More than 1,300 new students have enrolled in Tucson’s largest school district since it reopened campuses in March, and at least some of those students had not been in school at all since the district closed more than a year ago because of the COVID-19 pandemic.
Enrollment numbers fluctuate in a normal year, but typically the last quarter of the school year is a flatline when you factor both students entering and leaving the district. But this year there was an upward trend. While 1,342 new students came to the district, there were nearly 500 withdrawals, for a net increase of about 840 students since opening in March.
TUSD attributes the increase in students to reopening schools after a year of closures.
Of the new students, 530 are enrolling in an Arizona school for the first time this year, which could mean they have not been in school this whole school year. The two largest categories of new students were either attending local charter schools or seemingly not in school at all, said TUSD Superintendent Gabriel Trujillo.
“The second group is a little more difficult, and we’re going to learn more in the coming weeks,” Trujillo said. “We still don’t have a total handle on it. It’s going to take us some time. The second group is just students that have just reappeared, and they were not engaged in online learning at all.”
More students continue to trickle back into the district, Trujillo said. For now, schools are focused on getting the new students oriented — getting them a schedule, a Chromebook and making them feel welcome.
The district is encouraging these students to sign up for summer school, but a lot of the work of assessing where students are at academically and what they need will happen with benchmark assessments at the beginning of next school year.
“Particularly with math and English Language Arts, every kid is going to be at a different level so we have to move in with an infrastructure that’s going to assess each kid individually and then examine the circumstances that led to the prolonged absence and disengagement in the first place,” Trujillo said. “Was it lack of access to technology? Was it frustration with troubleshooting issues with technology? Was it not having a WiFi hotspot? Was it just the anger and frustration of not being around friends? We need to find out what happened.”
Of all the new enrollments, the largest portion was in kindergarten, which is also where the district saw the largest enrollment decline this year, followed by preschool. But the district has received new students in all grade levels since March.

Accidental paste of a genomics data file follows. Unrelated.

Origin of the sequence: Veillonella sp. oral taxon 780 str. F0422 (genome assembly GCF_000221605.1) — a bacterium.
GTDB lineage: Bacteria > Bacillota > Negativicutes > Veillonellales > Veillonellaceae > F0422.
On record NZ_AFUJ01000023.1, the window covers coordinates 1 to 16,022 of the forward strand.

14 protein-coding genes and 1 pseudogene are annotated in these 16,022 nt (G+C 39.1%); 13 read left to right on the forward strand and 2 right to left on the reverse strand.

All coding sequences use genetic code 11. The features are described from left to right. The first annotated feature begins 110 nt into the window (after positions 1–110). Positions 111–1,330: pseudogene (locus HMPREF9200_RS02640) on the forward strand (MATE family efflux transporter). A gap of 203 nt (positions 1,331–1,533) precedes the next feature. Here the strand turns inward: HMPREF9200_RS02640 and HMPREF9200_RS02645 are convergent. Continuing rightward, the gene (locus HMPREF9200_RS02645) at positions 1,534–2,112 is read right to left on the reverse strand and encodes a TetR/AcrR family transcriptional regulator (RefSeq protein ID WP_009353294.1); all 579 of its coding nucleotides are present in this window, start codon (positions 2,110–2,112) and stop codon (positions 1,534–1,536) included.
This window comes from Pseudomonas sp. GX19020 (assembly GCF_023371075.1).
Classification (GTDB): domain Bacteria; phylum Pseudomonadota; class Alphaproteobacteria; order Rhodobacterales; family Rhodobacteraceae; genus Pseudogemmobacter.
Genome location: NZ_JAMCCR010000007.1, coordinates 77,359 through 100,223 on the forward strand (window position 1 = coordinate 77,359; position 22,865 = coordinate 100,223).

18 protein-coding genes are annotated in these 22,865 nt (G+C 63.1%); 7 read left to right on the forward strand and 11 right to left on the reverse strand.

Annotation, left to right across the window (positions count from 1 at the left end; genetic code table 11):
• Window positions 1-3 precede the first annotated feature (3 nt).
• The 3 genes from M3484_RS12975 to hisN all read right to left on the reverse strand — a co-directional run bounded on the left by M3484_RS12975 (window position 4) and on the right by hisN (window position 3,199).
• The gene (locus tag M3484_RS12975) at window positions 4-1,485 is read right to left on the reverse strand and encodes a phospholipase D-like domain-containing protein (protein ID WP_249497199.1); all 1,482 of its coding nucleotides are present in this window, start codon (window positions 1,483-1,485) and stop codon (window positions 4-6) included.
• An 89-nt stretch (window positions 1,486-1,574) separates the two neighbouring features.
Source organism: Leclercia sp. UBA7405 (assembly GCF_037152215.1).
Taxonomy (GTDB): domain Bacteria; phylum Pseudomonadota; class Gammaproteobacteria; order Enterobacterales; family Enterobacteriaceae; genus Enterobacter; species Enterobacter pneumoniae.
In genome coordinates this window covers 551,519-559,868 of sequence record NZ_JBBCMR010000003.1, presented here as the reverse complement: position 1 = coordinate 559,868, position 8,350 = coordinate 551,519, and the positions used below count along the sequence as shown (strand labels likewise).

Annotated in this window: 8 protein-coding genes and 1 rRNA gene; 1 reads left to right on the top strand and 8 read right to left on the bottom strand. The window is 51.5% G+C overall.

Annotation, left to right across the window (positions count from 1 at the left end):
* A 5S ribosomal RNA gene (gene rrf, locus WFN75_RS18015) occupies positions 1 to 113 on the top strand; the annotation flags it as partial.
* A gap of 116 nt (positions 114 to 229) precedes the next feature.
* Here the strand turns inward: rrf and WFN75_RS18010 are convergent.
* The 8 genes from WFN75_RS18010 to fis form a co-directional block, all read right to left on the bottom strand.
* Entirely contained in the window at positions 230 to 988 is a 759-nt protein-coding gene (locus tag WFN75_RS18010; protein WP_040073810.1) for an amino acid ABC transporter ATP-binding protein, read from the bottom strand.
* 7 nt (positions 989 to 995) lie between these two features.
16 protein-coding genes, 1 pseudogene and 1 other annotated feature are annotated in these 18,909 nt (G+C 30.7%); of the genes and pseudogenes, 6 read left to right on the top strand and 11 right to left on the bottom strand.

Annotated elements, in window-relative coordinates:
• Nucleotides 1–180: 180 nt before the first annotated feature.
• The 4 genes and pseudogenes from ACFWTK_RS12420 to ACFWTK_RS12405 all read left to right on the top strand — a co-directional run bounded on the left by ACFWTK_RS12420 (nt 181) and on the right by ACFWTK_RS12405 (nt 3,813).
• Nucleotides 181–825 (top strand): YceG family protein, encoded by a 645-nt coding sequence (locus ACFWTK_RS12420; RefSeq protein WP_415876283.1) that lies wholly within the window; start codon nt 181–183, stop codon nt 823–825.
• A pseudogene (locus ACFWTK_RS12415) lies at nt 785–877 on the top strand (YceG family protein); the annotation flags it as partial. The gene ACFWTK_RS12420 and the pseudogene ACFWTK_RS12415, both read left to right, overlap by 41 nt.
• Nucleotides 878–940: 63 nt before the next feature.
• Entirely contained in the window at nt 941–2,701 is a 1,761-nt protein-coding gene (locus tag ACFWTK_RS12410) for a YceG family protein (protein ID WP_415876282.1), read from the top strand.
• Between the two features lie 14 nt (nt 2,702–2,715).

Public schools across Pima County saw a decrease of nearly 1,000 children enrolled in kindergarten from last year, and the state saw about 8,650 fewer kindergarteners. While some parents decided to hold off on kindergarten for a year, the enrollment drop was larger for school districts as parents enrolled more young learners in charter schools offering in-person learning.
Young students who did not attend schools or who only did remote learning most of the school year didn’t just miss out on academic learning but also lost a year of typical social development by not being around other kids on a regular basis, said Iliana Reyes, an associate dean in the University of Arizona College of Education and developmental psychologist and professor in early childhood education.
“Children learn in terms of their own social attachments — how they interact with family and other people in their circle — they learn how to transfer that security to relate to others emotionally,” Reyes said in a press release. “Many children have missed that transition.”
And returning to the classroom will not immediately stem the effects of the pandemic on kids’ social development, Reyes said. It will take time for children to readapt to new routines, which will also be changing along with changing public health guidelines for schools around COVID-19.
While TUSD saw a decline of 638 kindergarteners and 557 preschoolers from last year, the increase since March was only 162 and 126, respectively.